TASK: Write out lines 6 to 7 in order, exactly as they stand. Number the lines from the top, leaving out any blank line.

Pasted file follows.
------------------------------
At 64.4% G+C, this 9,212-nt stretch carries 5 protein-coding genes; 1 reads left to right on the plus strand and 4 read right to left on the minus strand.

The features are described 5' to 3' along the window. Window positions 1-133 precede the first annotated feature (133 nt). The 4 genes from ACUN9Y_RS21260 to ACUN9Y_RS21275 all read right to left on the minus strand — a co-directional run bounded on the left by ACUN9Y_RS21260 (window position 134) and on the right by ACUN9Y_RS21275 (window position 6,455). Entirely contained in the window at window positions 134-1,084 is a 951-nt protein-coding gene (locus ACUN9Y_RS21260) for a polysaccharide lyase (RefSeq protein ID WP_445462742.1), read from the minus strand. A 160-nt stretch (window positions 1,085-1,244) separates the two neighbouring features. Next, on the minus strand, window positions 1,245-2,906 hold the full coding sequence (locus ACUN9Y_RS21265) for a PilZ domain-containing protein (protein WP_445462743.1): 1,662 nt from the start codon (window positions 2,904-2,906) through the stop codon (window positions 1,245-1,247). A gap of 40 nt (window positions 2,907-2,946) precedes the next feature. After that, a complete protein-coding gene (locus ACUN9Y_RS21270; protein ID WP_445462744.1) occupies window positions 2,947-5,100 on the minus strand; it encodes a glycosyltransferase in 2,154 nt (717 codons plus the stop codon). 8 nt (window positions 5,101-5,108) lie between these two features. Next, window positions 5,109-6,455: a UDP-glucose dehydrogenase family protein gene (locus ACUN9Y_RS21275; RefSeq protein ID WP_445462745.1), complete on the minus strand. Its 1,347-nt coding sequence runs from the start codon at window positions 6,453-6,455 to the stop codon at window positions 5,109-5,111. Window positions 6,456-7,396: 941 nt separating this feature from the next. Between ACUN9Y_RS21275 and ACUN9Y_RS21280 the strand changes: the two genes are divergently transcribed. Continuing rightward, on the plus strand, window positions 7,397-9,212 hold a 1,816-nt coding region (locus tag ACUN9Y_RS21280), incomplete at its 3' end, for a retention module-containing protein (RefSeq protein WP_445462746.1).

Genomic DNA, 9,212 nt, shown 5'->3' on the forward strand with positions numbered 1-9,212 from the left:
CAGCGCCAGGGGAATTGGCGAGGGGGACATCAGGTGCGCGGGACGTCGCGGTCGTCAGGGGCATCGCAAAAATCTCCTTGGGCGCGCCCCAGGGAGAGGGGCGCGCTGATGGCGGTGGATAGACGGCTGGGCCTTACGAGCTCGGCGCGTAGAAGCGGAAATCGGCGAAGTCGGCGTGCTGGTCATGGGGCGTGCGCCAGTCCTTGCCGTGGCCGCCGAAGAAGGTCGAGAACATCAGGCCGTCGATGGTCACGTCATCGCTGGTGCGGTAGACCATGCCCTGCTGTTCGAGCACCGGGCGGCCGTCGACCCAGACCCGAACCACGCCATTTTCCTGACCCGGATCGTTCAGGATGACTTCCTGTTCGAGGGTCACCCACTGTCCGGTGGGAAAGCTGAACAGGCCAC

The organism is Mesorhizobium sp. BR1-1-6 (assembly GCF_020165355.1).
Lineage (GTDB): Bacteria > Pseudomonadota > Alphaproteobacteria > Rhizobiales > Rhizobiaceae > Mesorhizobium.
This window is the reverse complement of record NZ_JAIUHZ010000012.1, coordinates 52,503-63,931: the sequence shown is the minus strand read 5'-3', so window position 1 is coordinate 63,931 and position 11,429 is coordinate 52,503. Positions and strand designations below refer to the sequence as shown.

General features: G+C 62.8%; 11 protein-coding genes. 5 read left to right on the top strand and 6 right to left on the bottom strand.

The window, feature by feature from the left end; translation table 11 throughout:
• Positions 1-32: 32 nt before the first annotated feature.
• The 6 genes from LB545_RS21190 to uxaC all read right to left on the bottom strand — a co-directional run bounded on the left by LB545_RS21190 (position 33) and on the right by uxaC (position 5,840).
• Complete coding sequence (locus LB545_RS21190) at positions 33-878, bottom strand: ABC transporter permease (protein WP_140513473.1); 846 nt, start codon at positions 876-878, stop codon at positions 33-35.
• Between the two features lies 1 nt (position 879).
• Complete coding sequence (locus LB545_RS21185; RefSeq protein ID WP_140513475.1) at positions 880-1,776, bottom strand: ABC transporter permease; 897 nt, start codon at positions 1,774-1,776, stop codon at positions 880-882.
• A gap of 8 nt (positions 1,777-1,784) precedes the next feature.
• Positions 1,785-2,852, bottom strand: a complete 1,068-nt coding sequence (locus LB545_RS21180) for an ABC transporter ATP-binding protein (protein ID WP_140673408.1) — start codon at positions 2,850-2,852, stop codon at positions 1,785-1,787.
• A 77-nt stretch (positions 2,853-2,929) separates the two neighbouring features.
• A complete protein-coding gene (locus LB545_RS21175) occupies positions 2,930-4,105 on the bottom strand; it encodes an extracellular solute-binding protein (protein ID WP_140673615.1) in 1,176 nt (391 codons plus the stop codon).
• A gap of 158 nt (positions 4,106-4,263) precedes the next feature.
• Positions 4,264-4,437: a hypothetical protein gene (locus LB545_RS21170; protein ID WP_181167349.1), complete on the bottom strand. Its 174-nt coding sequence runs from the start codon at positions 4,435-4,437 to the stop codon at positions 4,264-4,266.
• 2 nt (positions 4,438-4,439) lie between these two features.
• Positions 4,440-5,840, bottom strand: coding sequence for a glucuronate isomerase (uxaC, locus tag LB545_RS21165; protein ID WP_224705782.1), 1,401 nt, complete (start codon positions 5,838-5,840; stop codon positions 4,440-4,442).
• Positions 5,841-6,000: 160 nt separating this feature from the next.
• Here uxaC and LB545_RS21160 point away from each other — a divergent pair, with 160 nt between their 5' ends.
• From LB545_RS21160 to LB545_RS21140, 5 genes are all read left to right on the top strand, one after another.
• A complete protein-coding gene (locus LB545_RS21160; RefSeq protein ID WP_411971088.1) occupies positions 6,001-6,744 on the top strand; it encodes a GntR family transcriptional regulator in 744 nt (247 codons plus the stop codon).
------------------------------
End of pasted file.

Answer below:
Lineage (GTDB): Bacteria > Pseudomonadota > Alphaproteobacteria > Rhizobiales > Rhizobiaceae > Mesorhizobium.
This window is the reverse complement of record NZ_JAIUHZ010000012.1, coordinates 52,503-63,931: the sequence shown is the minus strand read 5'-3', so window position 1 is coordinate 63,931 and position 11,429 is coordinate 52,503. Positions and strand designations below refer to the sequence as shown.